We have also been careful to structure the success criteria so they don't
prevent authors from following additional cognitive-specific accessibility
guidelines. Where possible, we provide our own additional recommendations in
the form of advisory techniques that go beyond the WCAG success criteria and
often include important but not testable advice.  (Note: Most advisory
techniques (for all disabilities) exist only as titles and [Future Links] in
the current draft.  We are getting to these support documents as quickly as
we can given our small group.  We are always interested in others who would
like to help.)

In addition to these features of WCAG 2.0, we plan to provide some
additional resources to support understanding of the relationship of WCAG to
cognitive accessibility. A number of subject-specific "Application Notes"
are planned, and an Application Note about cognitive accessibility is an
opportunity to detail the special issues involved, describe how authors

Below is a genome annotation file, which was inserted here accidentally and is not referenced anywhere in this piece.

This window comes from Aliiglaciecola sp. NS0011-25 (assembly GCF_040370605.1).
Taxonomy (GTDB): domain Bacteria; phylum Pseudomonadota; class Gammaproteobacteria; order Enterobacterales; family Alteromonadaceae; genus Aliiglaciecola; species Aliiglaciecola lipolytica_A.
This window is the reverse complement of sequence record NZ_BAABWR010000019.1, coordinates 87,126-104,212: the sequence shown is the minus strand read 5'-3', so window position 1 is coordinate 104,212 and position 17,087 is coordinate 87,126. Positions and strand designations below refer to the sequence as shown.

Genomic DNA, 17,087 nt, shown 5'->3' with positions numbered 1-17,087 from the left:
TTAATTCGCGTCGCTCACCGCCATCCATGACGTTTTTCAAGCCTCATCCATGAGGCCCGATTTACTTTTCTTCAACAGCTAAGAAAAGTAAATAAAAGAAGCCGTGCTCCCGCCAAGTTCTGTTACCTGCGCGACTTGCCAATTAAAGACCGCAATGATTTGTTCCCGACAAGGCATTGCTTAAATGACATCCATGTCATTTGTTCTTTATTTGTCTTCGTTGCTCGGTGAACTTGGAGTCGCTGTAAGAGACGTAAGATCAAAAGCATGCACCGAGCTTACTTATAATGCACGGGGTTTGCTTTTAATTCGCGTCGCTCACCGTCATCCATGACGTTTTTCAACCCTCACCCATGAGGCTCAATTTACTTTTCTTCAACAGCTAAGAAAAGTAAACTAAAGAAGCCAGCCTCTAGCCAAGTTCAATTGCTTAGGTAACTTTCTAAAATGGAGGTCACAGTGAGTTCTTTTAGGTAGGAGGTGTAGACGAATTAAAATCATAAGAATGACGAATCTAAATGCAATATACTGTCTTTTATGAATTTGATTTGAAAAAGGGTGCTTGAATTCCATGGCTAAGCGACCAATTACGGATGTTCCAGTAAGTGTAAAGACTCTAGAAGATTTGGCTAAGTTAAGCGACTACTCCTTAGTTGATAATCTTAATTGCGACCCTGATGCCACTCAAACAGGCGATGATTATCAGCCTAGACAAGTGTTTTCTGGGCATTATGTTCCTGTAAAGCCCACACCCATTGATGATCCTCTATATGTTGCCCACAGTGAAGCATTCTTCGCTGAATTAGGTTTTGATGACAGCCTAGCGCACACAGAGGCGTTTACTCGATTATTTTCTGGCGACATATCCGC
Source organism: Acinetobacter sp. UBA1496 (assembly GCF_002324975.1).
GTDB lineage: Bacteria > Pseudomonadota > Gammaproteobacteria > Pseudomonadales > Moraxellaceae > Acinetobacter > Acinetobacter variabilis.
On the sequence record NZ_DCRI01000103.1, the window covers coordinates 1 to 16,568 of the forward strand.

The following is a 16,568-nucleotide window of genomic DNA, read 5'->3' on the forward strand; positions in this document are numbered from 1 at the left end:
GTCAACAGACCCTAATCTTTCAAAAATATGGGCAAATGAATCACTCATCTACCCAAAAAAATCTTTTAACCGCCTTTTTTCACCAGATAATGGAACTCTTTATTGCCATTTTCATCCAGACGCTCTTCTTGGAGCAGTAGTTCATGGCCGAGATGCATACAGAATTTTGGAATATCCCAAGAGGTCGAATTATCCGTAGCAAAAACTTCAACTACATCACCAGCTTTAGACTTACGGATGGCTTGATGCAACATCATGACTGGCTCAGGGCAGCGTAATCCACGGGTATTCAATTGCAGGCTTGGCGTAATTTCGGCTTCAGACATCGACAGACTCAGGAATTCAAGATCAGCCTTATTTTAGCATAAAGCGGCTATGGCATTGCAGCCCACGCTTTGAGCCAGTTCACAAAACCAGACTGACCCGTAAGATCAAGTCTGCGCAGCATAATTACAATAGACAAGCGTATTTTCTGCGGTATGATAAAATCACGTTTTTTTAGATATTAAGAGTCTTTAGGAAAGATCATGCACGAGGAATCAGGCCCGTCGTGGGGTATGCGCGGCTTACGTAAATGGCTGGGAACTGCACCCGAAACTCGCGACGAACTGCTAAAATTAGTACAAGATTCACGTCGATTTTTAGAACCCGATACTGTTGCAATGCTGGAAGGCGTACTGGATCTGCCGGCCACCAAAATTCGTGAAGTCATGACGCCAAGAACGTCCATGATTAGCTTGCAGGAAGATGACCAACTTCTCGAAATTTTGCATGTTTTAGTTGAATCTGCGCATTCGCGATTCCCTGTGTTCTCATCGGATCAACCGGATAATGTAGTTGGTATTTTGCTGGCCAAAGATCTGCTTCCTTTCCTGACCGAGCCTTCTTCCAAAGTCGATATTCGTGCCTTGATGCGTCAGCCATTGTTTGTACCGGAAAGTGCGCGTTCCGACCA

should implement their WCAG conformance with cognitive accessibility in
mind, and point out additional techniques, ideas and resources. (See
attachment C "Going Beyond WCAG 2.doc".)  We also believe there is need for
further research into effective means of addressing the needs of individuals
with cognitive disabilities. Eventually we would expect to incorporate this
research into future accessibility guidelines.  We would like your ideas and
help with these two documents as well.  
 
Moving forward we would like to schedule a meeting on the topic.  The
purpose would be:

1) to review the attached materials (including additions or corrections)

2) to identify any additional measures that can be taken with WCAG2.0 itself
(given its constraints)

3) to identify other ways to advance cognitive, language and learning access
beyond that which can go into WCAG 2.0. 

We are hoping to meet via teleconference on Dec 5 from 20:00 til 22:00 UTC,
with a follow-up meeting on Dec 19 at that same time.   We know the time is
a bit early or late for some of you but it is the only time the spans Europe
to Australia and doesn't hit anyone at 1 to 6 in the morning.   We hope that
you will be able to join us for these meetings.  Could you advise us if you
would be available?

Thanks much

Gregg Vanderheiden & Loretta Guarino Reid WCAG Co-Chairs  
Michael Cooper WCAG Staff Contact
Judy Brewer WAI Director 

[1] The formal objection can be found at 
http://lists.w3.org/Archives/Public/public-comments-wcag20/2006Jun/0119 





Received on Thursday, 30 November 2006 01:44:57 GMT